Clinically Speaking

The Importance of Setting Specific Drive Parameters for Individuals

It’s never an easy task for anyone to try something new or to immediately excel in an area in which they have no prior experience. For many individuals, moving away from a personal comfort zone can cause stress, anxiety and fear. These situations can relate to many aspects of a person’s daily life, and they likewise ring true for many individuals, including those with assistive technology and mobility needs.

Rehab professionals are challenged daily to ensure that they are providing the most appropriate power mobility for their clients. It’s imperative that the client is not only physically comfortable with his or her power chair, but mentally comfortable, as well. In this area, programming a power chair’s drive characteristics is a vital part of the fitting process. The ultimate objective is to create an optimal level of mobility that best serves the client’s clinical, comfort and independence needs. Power chair handling plays a key role in all of these areas.

Setting Clients Up for Success

For a moment, imagine trying to get comfortable going from your own car to one that you’ve never driven.

You’d start by adjusting many aspects, like the seat, steering wheel and mirrors. It would still take you quite some time to get used to the overall handling. Based on this point, a client can have initial difficulty operating, maneuvering and maintaining safety with a new power chair. As rehab professionals, it is our responsibility to ensure that we provide proper power chair drive training for all of our clients.

Some clients may be quick learners, and the drive training can be simple. Others may require large amounts of time in order to feel comfortable and be able to operate the power chair safely. In all circumstances, however, setting the appropriate individual drive settings can be the difference between remarkable liberation or frustrating confinement for the client.

Although there are many variables associated with programming drive parameters for specific client needs, there are three client-centered aspects that need to be accomplished in order to get successful results.

Driver Education

The first objective during initial drive trials with your client should be taking 10-15 minutes at the beginning of the meeting to explain the general workings of a power chair.

Many clients become very anxious about the thought of operating a power chair. They can get scared if things do not go well, and if something happens that the client doesn’t like from the start, you may have a difficult time changing their mind as you move on. Talk to the client about his or her expectations of how the power chair should work and explain how the chair will react. Make sure to thoroughly explain aspects like what a “proportional joystick” means and how it will react when the client pushes it. When we know how a device works, we’re more comfortable with it, and your client will be too.

It is also extremely important to discuss with the client how to stop the chair. Many clients have the tendency to try to stop a forward motion by pulling back on the joystick — this situation can be dangerous, causing the client to lose balance and control of the chair. Educating the client to simply let go of the joystick to stop can be a valuable piece of knowledge that keeps the client comfortable with the power chair’s operation.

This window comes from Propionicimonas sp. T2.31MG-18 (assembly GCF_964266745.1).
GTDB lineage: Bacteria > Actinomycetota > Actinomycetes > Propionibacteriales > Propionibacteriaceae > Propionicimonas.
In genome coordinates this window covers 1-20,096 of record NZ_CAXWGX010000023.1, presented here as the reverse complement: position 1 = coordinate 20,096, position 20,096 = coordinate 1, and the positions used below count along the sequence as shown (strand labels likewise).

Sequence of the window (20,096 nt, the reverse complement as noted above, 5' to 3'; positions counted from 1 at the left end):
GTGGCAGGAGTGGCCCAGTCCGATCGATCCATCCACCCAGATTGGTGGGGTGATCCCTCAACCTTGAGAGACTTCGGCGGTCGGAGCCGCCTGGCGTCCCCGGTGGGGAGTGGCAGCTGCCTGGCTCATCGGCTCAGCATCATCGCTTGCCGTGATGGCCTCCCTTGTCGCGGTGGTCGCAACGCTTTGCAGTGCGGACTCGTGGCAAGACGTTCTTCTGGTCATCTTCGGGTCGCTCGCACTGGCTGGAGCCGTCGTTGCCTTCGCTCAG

Start Out Slowly

The second objective is starting out slowly. The beauty of programmable electronics is that you can have the drive parameters turned down to a snail’s pace at the initial trial with the client.

It makes the operation of the power chair very safe, so that the client is not immediately intimidated when driving for the first time. It allows you room to increase parameters to the client’s liking. If the power chair is programmed too fast for the client at initial drive testing, they may become scared and not trust it. This is difficult to recover from. Performing this objective may take a bit more time in the beginning, but it may save you time by lessening repeat visits to a client who is not satisfied. And, once again, building a client’s trust and confidence is vital. Programming Speeds for All Environments The third and final objective is to ensure that you program through all speed modes for the client’s particular environments.

The client needs to understand speed modes and how they function. For example, if drive mode one is for the client’s indoor use, you need to make sure that the drive mode’s parameters fit that environment. To meet the client’s needs, this may mean adjusting the parameters multiple times while the client drives around his or her home until the drive performance is acceptable to them. This same action should be followed through all environment-based drive modes.

A Client-Centered Approach

As rehab professionals, surely we understand the technical importance of drive parameter programming. However, it’s vital that we also focus on the human side of the process — the client.

When we take the time to follow a client-centered method to programming, we see an amazing transition when the client goes from apprehension to confidence with the push of the joystick.

This article originally appeared in the February 2010 issue of Mobility Management.

About the Author

Jay Brislin, MSPT, is the director of Quantum Product and Clinical Development for the Quantum Rehab division of Pride Mobility Products (Exeter, Pa.). He can be reached via email at or by phone at 800-800-8586.

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